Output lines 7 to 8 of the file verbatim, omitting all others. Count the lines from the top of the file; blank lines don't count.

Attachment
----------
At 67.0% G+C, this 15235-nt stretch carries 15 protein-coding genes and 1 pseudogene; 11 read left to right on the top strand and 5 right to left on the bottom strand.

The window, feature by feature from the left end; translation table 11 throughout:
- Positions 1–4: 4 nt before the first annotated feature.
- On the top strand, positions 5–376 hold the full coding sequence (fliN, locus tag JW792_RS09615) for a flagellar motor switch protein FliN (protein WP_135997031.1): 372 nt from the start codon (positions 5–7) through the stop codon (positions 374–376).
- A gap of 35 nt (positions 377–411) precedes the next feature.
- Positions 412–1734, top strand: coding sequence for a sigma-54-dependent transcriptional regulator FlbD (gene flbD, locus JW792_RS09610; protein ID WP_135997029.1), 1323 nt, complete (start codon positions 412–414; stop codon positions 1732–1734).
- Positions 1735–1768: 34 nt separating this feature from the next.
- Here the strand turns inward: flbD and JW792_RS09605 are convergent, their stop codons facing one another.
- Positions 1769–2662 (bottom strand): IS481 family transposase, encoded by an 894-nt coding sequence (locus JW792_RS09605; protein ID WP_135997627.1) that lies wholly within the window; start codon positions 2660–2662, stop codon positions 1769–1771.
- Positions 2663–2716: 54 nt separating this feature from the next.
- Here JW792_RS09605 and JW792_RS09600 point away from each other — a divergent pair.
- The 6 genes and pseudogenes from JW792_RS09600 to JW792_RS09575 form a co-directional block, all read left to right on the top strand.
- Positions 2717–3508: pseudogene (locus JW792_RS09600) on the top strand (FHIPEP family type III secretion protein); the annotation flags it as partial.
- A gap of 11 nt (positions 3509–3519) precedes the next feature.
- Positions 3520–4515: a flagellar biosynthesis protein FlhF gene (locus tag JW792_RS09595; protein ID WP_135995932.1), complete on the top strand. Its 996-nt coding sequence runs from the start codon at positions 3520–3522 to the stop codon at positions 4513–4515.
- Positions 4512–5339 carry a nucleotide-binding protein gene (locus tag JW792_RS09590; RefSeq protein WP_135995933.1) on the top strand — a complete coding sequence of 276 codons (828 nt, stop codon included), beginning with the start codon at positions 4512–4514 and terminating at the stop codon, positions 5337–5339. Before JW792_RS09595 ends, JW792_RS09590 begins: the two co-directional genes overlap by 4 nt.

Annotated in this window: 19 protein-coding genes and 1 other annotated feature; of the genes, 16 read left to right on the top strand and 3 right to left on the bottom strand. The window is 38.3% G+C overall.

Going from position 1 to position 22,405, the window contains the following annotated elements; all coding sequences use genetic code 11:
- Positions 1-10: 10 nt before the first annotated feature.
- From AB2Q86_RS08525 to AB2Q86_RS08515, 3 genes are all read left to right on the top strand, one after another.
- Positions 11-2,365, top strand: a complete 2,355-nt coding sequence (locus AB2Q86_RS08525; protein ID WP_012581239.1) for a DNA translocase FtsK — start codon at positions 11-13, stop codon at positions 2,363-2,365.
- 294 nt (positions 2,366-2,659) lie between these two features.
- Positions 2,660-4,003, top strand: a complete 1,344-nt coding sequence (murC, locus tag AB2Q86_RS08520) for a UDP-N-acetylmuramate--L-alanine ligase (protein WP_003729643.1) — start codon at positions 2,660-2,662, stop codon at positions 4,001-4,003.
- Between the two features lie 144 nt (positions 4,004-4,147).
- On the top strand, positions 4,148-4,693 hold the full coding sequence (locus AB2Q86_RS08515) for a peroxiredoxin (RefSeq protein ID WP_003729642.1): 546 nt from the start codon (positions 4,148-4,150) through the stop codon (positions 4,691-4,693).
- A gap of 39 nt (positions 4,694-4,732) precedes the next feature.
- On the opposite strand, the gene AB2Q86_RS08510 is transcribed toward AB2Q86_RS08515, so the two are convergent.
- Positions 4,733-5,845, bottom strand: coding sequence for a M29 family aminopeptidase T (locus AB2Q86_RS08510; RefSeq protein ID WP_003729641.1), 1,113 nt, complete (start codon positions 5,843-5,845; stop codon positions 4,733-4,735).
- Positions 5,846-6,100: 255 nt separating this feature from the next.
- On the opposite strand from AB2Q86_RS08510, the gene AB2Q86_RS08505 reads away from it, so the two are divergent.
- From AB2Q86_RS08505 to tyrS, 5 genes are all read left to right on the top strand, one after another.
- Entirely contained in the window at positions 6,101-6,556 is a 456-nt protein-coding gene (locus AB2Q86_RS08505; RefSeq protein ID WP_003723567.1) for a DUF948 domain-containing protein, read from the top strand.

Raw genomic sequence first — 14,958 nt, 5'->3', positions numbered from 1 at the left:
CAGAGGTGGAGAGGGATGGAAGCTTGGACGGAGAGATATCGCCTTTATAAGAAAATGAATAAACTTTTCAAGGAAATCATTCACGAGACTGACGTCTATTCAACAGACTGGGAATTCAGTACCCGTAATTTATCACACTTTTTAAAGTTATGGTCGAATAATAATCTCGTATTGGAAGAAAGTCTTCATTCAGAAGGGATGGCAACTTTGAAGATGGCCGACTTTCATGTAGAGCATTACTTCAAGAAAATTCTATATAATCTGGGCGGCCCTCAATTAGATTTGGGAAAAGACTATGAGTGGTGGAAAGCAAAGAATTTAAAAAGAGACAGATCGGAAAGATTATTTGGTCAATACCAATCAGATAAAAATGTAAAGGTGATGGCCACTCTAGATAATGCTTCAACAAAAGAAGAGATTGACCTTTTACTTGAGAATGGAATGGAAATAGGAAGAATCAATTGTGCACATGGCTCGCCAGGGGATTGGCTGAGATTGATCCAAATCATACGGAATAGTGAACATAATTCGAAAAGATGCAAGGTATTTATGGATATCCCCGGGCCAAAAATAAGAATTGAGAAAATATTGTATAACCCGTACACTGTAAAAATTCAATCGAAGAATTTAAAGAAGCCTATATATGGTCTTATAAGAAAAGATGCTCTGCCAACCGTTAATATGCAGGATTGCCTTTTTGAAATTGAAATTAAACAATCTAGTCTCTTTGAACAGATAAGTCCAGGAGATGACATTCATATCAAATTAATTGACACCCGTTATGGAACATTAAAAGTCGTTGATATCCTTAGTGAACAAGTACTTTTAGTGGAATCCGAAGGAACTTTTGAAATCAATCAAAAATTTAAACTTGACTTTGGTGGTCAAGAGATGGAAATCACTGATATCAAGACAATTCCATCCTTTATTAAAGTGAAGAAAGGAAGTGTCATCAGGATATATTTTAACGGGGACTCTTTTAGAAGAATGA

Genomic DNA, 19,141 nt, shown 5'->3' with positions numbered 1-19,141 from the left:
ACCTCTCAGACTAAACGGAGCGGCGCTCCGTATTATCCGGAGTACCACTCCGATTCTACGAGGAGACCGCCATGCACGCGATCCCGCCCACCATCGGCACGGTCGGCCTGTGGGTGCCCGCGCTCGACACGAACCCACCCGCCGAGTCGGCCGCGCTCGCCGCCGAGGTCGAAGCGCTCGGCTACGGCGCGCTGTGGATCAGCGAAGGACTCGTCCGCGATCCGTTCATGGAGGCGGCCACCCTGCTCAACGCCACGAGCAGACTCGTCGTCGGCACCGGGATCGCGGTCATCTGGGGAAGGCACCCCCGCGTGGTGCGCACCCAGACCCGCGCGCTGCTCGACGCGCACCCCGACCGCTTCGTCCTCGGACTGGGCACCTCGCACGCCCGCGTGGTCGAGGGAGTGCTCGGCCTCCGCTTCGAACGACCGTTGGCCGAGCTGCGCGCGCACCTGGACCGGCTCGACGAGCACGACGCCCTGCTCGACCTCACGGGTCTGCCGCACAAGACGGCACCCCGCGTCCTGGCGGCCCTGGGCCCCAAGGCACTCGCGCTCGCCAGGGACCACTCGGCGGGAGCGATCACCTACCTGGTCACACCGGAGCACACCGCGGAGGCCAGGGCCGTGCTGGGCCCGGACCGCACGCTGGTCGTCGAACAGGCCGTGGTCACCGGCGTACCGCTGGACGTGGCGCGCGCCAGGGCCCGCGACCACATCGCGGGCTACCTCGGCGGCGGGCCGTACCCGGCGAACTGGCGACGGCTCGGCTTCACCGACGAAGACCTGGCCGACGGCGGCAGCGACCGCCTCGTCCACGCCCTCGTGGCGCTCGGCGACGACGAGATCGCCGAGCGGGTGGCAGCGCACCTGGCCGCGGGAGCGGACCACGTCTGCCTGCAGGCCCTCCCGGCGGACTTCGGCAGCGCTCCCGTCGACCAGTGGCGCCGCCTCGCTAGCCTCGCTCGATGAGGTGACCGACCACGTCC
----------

- Positions 1735–1768: 34 nt separating this feature from the next.
- Here the strand turns inward: flbD and JW792_RS09605 are convergent, their stop codons facing one another.